by Richard C. Crepeau

MARCH 1, 2006       archive

Before leaving the Olympic Winter Games behind I want to make a few closing observations on what might be regarded as the downside.

The center of the hockey universe has shifted to the other side of the Atlantic. For any number of years now it has been clear that the European game was growing in skill and strength. Many have argued that the larger ice surfaces, the stress on skating, and the attention to stick handling and passing were putting European hockey on a higher plane than the North American brand.

Three years ago, while watching games in Stockholm and Helsinki, I was struck by how much more attractive the games were compared to the dismal clutch and grab hockey of the NHL. The Finnish game seemed to offer a nice balance between the finesse of the European game and the power of the North American game. One could argue that the changes in, and the enforcement of, the rules in the NHL this season are an acknowledgment of that reality. Even if that is not the case, the results of this Olympics should offer sufficient proof of the new balance of power in elite hockey.

No one was surprised by the fact that the U.S. team was eliminated early. What did surprise many was the dismal level of play exhibited by the 23 talented NHL veterans who filled the roster of the United States. They were a step slower than their opponents and, although at times they displayed some offensive flourishes, they could not put the puck in the goal.

In seeking an explanation for this futility one need only look at two quotations. The first from Mike Modano of the Dallas Stars who complained after the U.S. was eliminated: "You'd think USA Hockey would be a well-oiled machine, but it's not. Basically we were on our own for hotels, tickets, flights, stuff like that. Normally we wouldn't have to worry about stuff like that."

The second quote from Teemu Selanne of Finland following the Finnish victory over the U.S. in which he lost three teeth from a stick to the face. Selanne said, "I lost three teeth, but that's a little sacrifice to win a medal. You can always get new teeth." He did not comment on hotel and airline reservations.

As for the futile performance of Team Canada, the explanation must go beyond mere attitude to an examination of the question of skills and style of play. Being shut out in three games, with players of such talent and scoring ability as those who populated the Canadian roster, can only be the result of being beaten by better personnel playing a superior brand of hockey.

If you look at the rosters of the national teams in Turin for the Winter Games you find that 153 NHL players were there. Forty-six were with Team USA and Team Canada. The remaining 107 were from Europe. If you look at NHL rosters you find in excess of forty percent of the players from Europe, a figure that continues to rise as the numbers of Europeans picked in the early rounds of the NHL draft correspondingly rises.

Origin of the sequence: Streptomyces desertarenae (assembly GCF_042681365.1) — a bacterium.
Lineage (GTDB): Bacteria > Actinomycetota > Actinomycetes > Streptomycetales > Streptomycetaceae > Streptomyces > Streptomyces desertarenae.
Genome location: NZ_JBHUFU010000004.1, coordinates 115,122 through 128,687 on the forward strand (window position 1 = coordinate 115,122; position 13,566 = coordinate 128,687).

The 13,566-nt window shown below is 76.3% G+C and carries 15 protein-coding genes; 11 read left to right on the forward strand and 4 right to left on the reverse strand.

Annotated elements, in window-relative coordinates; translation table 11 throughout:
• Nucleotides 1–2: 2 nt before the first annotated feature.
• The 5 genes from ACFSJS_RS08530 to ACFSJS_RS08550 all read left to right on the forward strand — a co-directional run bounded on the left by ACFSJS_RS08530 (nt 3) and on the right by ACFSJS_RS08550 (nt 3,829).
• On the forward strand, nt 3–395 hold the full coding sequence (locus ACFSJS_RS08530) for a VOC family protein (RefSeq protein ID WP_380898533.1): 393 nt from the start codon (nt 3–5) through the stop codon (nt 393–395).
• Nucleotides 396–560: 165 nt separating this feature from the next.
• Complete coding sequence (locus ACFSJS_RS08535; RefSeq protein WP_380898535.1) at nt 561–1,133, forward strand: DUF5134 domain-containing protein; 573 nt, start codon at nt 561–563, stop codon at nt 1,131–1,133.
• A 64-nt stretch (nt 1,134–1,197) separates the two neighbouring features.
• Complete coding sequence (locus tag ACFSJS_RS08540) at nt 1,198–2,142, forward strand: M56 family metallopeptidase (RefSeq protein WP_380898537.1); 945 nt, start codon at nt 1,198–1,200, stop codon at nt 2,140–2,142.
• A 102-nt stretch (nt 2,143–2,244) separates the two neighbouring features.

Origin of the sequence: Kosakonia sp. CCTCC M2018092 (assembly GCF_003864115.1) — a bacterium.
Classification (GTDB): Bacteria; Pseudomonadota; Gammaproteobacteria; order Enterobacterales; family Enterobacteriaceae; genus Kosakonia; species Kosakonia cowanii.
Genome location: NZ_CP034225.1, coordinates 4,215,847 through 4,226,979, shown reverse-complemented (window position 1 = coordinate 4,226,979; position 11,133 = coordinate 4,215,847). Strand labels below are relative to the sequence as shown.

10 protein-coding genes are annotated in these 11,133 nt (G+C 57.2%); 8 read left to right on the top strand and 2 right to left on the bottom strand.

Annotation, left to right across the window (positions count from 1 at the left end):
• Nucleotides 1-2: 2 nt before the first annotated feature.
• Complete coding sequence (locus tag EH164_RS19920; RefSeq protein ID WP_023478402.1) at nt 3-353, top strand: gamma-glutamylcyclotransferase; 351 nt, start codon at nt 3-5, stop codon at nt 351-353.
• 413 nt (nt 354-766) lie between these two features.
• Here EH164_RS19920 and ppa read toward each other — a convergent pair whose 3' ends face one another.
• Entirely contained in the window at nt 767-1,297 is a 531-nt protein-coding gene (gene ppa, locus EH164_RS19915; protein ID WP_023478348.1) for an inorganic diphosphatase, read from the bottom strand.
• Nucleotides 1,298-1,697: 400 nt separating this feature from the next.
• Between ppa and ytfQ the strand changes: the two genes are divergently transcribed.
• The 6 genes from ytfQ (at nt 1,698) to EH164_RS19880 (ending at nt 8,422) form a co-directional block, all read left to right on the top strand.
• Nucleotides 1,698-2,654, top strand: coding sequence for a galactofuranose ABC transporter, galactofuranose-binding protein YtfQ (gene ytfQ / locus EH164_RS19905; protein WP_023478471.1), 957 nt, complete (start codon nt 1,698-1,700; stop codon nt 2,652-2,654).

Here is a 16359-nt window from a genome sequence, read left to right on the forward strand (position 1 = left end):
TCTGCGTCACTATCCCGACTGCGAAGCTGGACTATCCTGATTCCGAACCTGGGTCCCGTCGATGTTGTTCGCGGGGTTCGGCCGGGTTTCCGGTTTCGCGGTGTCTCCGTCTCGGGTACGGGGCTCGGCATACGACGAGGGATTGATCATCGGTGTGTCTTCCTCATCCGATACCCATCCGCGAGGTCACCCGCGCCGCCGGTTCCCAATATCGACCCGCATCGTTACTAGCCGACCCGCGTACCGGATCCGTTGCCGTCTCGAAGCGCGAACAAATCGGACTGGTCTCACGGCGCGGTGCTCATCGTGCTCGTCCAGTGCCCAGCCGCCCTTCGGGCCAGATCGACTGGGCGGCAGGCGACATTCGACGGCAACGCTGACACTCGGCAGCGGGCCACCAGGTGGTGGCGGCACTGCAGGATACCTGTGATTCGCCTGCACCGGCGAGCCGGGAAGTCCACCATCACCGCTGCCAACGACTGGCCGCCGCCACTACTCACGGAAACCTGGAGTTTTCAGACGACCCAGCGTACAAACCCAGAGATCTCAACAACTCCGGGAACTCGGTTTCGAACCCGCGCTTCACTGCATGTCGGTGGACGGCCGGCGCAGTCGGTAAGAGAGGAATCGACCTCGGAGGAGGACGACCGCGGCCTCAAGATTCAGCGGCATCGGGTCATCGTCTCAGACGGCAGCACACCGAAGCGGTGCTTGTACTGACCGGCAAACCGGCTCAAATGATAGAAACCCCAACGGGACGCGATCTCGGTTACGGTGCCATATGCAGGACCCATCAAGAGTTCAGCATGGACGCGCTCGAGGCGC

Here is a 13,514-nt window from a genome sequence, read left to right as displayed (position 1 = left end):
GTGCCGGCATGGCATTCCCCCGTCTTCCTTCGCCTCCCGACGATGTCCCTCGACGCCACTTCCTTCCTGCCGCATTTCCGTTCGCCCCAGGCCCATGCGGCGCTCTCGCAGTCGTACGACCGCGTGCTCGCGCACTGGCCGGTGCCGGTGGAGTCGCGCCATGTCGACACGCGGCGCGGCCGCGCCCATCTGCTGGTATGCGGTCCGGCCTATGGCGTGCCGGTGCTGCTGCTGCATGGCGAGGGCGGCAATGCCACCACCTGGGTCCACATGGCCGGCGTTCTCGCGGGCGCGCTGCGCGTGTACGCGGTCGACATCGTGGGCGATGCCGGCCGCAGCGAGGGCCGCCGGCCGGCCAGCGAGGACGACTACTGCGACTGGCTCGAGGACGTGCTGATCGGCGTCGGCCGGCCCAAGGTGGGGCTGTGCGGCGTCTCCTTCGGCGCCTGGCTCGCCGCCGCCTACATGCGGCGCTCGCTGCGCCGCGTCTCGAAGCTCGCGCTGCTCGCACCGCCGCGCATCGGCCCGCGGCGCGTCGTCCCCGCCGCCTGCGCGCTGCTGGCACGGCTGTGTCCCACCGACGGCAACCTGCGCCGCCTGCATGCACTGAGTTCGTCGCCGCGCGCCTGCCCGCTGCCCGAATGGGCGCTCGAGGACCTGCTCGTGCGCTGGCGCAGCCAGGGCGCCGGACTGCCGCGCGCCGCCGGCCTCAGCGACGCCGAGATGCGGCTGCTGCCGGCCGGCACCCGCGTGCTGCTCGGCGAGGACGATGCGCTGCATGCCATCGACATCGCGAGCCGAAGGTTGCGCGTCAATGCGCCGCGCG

It is clear that World Hockey is being taken over by Europeans and that the Europeans represent the best the NHL has to offer. The skaters were faster, the stick handling skills were higher, the passing was stunning in both speed and accuracy, and the goal tending was simply superior. In every facet of the game the North Americans have fallen behind the Europeans.

Why this is so can be debated, but the fact that it is so, is no longer in doubt, Don Cherry to the contrary not withstanding, with or without a visor.

While this disaster was unfolding in hockey, the Canadians were garnering their biggest haul of medals ever at a Winter Games. This was due largely to the Canadian women who accounted for nearly two-thirds of Canada's glory. The Canadian gold medal in women's hockey and the manner in which it was won only served to underline the dismal showing of the men's team.

For the United States disappointment seemed to be waiting at every turn of the corner. Bode Miller authored a kind of perfection in skiing that even he could not have anticipated. Sasha Cohen continued to skate to her well-established form in major competitions. Unrealistic goals set by the U.S. athletes and the public relations mavens at NBC television set up the U.S. athletes for failure and the television public for a letdown.

Some U.S. athletes managed to irritate others around the world with their attitudes both prior to and after events. By the end of the speed skating, Chad Hedrick had established a prime position on the most unwanted list among the Dutch. U.S. skiers isolated themselves in their RV's rather than spend time in the Olympic village, and many others sought private accommodations for their non-Olympic experience.

NBC's coverage was decent but not great. After watching the NBC version of the games, I must say that I was surprised to find that Germany topped the medals count with 29 and the gold medal count with 11. I can recall very few of these appearing on the family of NBC Networks.

The final sour note belonged to Dick Pound and his obsessive quest to ferret out drug users. Following the raid on the Austrian cross-country skiers and the negative tests on the athletes, Pound still insisted that the IOC would have a case on the Austrians no matter what the tests didn't show. Then in his usual judicious manner he added, "You don't need an analysis of a positive to have a doping infraction. . . .I don't know the facts and even if I did, I probably couldn't tell you."

Pound seems to have been taking public relations lessons from the American Secretary of Defense.

On Sport and Society this is Dick Crepeau reminding you that you don't have to be a good sport to be a bad loser.

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